The Prime Minister, David Cameron, told the House of Commons yesterday, that the Royal Air Force bombing of Islamic State (IS) in Syria will make the British public safer from attack here at home. On what basis he makes this claim, is far from clear though, as all the real evidence suggests that taking this action will make it more likely that the UK is targeted by IS.
The recent history of Britain’s involvement in military action in the middle-east is not a happy one, in Afghanistan, Iraq and Libya, our interventions have been an unmitigated disaster. IS didn’t even exist before the invasion of Iraq and were kept in check in Libya, until we bombed that country to facilitate the removal of Gaddafi’s regime. Now jihadists control parts of Libya as well as parts of Iraq and Syria.
Ten years ago, in the wake of the London transport system bombings by four British Muslim men, another group of four tried to repeat the atrocity, but their homemade bombs failed to detonate. At their trial the men said that they had watched video footage of Western airstrikes on Muslim countries to get themselves into the mood to carry out the retaliatory operation in London. There is no reason to think that if we bomb Syria, it will be anything but a further encouragement to would-be jihadists here in the UK.
The attacks on Paris and the Russian passenger plane in Egypt, came after these countries got involved in bombing Syria, which seems to confirm that their action prompted these terrorists reprisals.
Cameron made the all too familiar claim that our bombs are so accurate that there will be no chance of civilian casualties, which is not borne out by recent experience, and it is hard to see how aerial bombardment can dislodge IS from urban areas, without a ground force to clear and secure territory. The Refugee crisis in Europe will no doubt be made worse by more bombing.
Cameron’s other claim, that the Free Syrian Army has 70,000 soldiers in Syria, is disputed by almost everyone, the US military included, who say they are tiny in numbers. Indeed, they would have been defeated by now by Assad’s government forces if it wasn’t for the jihadi groups also taking on Assad.
The Kurdish fighters in Rojava have greater numbers, but still they are insufficient to conquer IS in the widespread areas under its control. Assad’s forces (and allies like Hezbollah) are the only effective fighting forces with the capability to be ranged against IS in Syria. But there is still a reluctance to aid Assad in Western countries.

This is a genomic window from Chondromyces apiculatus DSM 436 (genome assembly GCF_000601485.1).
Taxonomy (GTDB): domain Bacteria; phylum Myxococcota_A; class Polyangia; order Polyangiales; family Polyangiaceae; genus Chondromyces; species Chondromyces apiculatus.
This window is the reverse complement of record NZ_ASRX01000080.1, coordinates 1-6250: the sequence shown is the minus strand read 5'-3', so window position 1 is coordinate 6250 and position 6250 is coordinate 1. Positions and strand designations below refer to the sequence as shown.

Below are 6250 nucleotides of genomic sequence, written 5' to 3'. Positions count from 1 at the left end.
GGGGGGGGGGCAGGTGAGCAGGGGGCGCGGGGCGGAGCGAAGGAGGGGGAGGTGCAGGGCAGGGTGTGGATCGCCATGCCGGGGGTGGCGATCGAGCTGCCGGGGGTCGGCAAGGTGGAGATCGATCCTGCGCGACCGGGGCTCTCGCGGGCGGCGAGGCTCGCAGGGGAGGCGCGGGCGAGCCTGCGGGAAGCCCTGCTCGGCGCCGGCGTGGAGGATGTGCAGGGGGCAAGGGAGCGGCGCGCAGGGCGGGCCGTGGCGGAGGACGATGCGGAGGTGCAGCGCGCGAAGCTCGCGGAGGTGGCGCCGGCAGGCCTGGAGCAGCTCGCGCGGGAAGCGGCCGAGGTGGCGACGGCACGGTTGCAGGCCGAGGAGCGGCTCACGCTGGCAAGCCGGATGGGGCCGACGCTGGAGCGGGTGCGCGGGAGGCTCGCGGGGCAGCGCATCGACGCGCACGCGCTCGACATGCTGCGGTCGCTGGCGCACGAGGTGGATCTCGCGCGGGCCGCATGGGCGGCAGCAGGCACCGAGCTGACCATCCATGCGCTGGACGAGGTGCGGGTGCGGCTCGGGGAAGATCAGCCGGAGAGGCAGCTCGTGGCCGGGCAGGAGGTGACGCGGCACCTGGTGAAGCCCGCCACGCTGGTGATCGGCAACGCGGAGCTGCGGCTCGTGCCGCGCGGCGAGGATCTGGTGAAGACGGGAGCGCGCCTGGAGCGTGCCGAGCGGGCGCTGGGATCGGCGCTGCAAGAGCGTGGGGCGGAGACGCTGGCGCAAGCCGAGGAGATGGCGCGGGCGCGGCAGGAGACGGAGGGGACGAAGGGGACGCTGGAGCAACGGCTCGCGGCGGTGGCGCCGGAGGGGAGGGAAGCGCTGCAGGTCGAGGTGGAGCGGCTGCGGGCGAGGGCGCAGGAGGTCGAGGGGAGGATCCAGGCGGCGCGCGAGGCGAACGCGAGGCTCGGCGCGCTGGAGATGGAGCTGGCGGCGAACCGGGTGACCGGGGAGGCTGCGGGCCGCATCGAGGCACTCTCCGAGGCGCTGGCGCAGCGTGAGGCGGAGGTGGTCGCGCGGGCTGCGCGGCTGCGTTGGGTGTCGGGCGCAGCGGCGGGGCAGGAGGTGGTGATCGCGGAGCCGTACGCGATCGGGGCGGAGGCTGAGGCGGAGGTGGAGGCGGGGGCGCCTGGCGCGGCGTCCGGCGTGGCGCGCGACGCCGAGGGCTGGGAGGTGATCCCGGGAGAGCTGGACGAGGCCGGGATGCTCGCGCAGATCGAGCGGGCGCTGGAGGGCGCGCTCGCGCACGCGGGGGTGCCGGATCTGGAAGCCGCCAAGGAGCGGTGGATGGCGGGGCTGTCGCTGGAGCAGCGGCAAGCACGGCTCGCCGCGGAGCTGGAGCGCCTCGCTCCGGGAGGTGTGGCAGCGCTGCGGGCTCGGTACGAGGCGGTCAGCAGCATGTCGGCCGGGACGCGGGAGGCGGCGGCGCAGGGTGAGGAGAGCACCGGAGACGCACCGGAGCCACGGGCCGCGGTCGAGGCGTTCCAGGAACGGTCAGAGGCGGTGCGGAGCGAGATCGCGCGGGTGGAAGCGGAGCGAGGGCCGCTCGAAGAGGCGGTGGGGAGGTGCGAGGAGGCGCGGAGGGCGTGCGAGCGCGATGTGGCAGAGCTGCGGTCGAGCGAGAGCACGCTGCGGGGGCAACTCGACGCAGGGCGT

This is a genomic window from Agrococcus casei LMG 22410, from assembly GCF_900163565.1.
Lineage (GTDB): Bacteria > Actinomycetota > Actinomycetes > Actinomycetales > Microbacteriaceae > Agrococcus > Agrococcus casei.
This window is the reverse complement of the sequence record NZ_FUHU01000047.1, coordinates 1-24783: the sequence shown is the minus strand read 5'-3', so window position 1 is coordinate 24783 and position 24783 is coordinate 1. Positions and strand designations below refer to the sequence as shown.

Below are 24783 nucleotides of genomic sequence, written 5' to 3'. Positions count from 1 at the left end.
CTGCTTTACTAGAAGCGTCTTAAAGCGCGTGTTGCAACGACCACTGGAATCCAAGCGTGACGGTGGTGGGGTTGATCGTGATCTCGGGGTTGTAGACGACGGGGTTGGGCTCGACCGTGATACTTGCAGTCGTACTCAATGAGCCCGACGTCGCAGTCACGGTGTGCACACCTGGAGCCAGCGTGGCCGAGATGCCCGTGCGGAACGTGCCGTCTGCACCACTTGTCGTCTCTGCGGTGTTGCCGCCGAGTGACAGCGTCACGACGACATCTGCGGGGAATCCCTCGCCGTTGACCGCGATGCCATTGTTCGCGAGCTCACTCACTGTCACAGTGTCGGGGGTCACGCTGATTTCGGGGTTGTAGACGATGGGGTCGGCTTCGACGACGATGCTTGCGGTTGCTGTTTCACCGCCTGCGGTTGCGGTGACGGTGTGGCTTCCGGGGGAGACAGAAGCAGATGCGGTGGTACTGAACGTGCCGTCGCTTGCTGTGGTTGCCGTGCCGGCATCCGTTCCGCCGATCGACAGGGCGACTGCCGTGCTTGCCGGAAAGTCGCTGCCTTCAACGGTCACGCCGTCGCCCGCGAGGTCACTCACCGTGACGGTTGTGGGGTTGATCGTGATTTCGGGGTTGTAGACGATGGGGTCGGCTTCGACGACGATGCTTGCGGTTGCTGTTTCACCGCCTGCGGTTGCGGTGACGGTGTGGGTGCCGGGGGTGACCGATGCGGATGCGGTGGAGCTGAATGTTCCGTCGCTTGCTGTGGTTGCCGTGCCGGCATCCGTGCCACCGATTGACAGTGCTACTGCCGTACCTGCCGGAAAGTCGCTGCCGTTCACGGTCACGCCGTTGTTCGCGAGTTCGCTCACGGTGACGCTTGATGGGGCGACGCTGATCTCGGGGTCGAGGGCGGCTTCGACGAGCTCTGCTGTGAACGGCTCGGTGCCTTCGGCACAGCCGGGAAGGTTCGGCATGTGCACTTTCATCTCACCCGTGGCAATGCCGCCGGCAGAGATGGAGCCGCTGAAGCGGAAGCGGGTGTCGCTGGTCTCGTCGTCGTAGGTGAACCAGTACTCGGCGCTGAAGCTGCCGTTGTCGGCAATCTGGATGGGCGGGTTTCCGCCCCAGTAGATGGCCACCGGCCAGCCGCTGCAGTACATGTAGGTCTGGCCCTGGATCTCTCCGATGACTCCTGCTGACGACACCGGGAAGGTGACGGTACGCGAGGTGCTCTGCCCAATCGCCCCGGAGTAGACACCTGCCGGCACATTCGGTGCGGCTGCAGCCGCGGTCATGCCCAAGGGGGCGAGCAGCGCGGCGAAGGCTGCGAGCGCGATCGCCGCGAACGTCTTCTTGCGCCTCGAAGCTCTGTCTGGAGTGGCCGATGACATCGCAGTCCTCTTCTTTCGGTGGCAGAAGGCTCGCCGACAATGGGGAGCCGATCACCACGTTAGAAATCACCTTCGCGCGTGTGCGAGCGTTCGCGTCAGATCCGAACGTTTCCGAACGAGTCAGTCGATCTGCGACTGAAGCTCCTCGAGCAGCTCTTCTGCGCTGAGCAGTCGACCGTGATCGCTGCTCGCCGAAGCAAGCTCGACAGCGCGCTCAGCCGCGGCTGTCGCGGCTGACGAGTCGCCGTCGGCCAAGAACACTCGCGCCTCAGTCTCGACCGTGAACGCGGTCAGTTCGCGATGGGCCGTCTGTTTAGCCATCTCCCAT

It is very complicated situation in Syria because of regional rivalries, with Turkey more interested in fighting the Kurds than IS and Saudi Arabia and some of the smaller Gulf states are more concerned with fighting the Shia forces of Assad, Hezbollah and Iran. IS receives plenty of funding from Saudi individuals too. Russia of course is backing Assad to further complicate matters.
Cameron claims that bombing IS will degrade their capability to attack the UK, but this is another flimsy argument. The US and others have been bombing Syria for over a year now, and it didn’t stop the Paris attack. It must make it more difficult for IS to operate in Syria, but that is all. For the UK to add a few more bombers to the existing efforts, will not make any material difference to the restricting IS on the ground in Syria.
Corbyn, it seems, has failed to convince his shadow cabinet and many of his MPs to oppose this military action, and it is looking like the government will win a vote in Parliament, probably next week. The Labour leader will no doubt allow a free vote for Labour MPs on the issue, as the alternative is to have most of the shadow cabinet rebelling. This might solve the disagreement within the PLP, but it will also undermine Corbyn’s authority as leader.
Labour MPs appear to have been swayed by the emotional rhetoric that Cameron deployed in the debate yesterday. Have they learnt nothing from recent experience? It doesn’t look like they have.
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